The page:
How does the Canadian Charter Of Rights And Freedoms protect Canadians as individuals? Many Canadians know that the Canadian Charter of Rights and Freedoms is part of Canada’s Constitution. The Charter protects every Canadian’s right to be treated equally under the law. The Charter guarantees, for all Canadians, Fundamental Freedoms, Mobility Rights and Legal Rights. Under the Charter in the section entitled Fundamental Freedoms”, Canadians have the right and freedom to express their own opinions, choose their own religion, to organize peaceful meetings and demonstrations and also the freedom to associate with any person or group.
The study concluded that there was a racial disparity in the sentencing process. The biggest disparity that was found was when a death penalty case involved a white victim and a black defendant. After reviewing the death penalty cases, there was an indication that “twenty-two percent of cases received the death penalty when a black defendant and white victim were involved….compared to only three percent when there was a black victim and white defendant involved.” The study broke this data down further and looked at the percentages of when a prosecutor seeks the death penalty. The study found that prosecutors sought the death penalty in “seventy percent of cases that involved white victims and black defendants and only nineteen percent when the roles were reversed.” However, despite all of the racial disparities found, there was one conclusion that was quite surprising and contradicting. The figures from the cases reviewed suggested that there is a reverse racial disparity in the sentencing process.
The case study lasted for sixteen months, and was composed of personal interviews with over 72 Osage people, as well as weekly meetings with the Osage Government Reform Commission, which was in charge of writing the new constitution. Part of the case study examined the feedback from the referendum, which was administered to the Osage people, and was concerned with options for the new constitution. Another aspect of the case study analyzed the new membership system. The study found that in 2004 only four thousand descendants of the nearly sixteen thousand total descendants have full citizenship. This could have originated from the fact that the tribal roll in 1906 only acknowledged 2,229 people who held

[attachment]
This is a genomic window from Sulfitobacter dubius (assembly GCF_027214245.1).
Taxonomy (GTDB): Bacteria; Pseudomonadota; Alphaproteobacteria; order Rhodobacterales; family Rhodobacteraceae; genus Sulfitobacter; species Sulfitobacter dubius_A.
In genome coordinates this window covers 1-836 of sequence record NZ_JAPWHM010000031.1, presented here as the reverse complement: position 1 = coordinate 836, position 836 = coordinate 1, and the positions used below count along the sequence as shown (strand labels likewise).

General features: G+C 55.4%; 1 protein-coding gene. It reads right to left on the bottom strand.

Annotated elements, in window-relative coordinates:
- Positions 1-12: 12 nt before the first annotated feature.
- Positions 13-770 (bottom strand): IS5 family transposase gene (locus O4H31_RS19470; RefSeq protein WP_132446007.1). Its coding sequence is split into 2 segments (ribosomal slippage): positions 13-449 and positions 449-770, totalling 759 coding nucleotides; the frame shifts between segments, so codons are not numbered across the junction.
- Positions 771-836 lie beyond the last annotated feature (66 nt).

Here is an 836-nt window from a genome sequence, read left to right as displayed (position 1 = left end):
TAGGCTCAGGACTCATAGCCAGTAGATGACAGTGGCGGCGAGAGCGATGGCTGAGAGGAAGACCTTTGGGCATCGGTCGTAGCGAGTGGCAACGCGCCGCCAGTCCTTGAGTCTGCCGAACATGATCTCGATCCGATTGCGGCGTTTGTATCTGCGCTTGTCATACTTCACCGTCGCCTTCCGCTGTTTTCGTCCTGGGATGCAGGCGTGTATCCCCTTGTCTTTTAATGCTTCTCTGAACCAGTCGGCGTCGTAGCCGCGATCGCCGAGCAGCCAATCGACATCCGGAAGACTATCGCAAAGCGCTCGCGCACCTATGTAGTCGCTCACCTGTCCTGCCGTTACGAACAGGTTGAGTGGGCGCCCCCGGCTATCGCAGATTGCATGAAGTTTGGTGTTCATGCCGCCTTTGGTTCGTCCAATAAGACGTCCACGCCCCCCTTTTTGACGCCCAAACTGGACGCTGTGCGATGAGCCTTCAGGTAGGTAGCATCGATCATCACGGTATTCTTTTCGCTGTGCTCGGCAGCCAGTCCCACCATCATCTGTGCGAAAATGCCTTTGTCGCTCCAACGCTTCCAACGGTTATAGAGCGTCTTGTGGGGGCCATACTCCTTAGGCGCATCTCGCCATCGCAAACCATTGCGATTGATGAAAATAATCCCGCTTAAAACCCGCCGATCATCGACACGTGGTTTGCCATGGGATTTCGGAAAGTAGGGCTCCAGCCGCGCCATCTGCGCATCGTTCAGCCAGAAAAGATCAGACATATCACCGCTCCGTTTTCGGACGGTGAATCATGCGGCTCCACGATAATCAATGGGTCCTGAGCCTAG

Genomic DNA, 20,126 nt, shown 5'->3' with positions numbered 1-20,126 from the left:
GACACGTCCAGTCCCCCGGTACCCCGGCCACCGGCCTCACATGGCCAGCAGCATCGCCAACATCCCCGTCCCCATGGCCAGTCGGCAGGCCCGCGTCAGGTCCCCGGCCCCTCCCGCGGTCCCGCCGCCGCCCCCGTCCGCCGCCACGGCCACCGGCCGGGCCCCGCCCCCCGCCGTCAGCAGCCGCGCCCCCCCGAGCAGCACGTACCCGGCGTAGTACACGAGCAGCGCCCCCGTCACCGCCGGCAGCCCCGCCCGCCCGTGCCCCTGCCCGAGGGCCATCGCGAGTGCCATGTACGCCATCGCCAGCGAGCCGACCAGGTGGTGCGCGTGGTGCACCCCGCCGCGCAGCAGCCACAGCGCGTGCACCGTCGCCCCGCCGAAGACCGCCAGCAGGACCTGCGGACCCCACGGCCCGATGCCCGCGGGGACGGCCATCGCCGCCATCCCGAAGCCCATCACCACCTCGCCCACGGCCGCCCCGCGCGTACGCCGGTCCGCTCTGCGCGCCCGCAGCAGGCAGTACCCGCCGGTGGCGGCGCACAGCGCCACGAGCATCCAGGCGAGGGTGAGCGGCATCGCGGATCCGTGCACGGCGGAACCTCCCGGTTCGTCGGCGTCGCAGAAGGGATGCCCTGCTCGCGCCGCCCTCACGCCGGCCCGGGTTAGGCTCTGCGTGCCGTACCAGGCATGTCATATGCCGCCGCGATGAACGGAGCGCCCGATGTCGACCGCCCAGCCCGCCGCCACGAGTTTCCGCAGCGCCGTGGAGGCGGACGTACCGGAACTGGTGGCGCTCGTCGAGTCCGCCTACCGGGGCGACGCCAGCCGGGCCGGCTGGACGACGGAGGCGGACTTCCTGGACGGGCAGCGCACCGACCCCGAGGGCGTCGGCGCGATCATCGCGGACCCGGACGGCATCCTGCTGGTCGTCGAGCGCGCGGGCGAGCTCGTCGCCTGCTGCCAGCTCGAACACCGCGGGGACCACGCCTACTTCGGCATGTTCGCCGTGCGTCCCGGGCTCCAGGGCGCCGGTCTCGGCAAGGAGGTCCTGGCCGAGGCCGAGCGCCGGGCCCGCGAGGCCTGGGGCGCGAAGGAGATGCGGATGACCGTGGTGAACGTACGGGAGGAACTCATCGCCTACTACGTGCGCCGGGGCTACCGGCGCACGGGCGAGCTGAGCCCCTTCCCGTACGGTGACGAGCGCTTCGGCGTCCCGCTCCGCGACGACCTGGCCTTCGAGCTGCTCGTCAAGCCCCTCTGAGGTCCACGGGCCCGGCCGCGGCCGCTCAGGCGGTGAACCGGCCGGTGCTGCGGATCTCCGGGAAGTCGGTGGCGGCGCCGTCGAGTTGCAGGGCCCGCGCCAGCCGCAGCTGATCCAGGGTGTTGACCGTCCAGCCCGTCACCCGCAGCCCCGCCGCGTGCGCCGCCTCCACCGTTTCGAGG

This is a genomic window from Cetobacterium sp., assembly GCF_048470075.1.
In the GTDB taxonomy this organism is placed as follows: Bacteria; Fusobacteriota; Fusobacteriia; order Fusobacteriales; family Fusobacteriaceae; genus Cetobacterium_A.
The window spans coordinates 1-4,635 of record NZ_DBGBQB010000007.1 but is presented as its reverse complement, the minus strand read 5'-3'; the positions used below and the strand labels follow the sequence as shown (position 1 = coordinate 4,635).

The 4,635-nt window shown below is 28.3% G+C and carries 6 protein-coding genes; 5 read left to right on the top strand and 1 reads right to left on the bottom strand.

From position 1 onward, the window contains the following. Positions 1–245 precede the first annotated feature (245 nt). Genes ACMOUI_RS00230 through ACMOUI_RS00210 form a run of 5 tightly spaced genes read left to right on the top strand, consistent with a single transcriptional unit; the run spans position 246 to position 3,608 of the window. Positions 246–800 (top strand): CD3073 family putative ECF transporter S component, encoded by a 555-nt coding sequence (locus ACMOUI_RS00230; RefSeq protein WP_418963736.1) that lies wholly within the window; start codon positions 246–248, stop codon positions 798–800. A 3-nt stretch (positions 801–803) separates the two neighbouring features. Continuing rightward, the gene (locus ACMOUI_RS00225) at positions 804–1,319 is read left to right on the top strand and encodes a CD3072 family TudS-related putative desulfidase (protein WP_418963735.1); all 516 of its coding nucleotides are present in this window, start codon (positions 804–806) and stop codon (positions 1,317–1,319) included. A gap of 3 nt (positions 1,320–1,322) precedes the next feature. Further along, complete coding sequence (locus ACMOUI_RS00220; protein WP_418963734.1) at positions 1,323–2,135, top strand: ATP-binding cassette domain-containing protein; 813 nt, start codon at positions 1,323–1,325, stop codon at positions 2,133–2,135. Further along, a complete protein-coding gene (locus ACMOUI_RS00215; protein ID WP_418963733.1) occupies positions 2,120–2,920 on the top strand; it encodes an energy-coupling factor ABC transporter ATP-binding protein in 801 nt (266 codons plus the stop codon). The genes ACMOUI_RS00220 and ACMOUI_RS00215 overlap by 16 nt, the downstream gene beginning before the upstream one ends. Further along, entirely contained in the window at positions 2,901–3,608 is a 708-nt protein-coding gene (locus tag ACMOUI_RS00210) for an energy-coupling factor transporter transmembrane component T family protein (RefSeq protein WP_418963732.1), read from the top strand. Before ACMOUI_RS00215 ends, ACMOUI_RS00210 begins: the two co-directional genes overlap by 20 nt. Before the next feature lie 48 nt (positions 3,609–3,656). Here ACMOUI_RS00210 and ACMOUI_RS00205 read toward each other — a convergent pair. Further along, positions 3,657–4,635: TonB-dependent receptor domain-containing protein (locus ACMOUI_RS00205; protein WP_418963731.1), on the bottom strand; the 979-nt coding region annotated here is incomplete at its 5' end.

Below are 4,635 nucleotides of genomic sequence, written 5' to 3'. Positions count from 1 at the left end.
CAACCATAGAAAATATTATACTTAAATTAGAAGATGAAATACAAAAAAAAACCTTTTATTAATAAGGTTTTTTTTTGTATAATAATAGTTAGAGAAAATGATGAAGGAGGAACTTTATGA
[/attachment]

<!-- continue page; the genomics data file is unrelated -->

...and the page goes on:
Physical contact viewed in her culture is a kiss on each cheek. But not all Canadians did this. Cultural diversity of Canada means that guidelines of communal politeness are to a certain extent complex. There remain definite wide-ranging anticipations. Greeting, excluding in official situations, does not necessitate come into contact in the procedure of hugs or handshakes.
Historian John C. Miller mentions how the content of the essays “went over the heads of the common people”; even other federalist thought they were not the best way to convince the citizens, and complained that Publius was “too recondite for the masses” and a writer with a more “common touch” would have been better. This lack of understanding made it easier for the anti-federalist to advocate for their cause, something which was illustrated with the fact that The Federalist was “vastly outsold” by pamphlets that contained anti-federalist
In the United States, a robbery occurs every one minute and thirty seconds. This equates to 6,720 in a week, 26,880 in a month, and 350,400 in a year. In the two short stories, “A Retrieved Reformation” by O’ Henry and “Thank You Ma’am” by Langston Hughes, the themes of redemption and second chances are showed through the main conflicts in the stories. The authors incorporated the two themes by using descriptive words and specific details. “A Retrieved Reformation” and “Thank You Ma’am” have similarities and differences such as shared themes of second chances and redemption, the presentation and delivery of the two themes, and the path the main character takes to becoming a better person.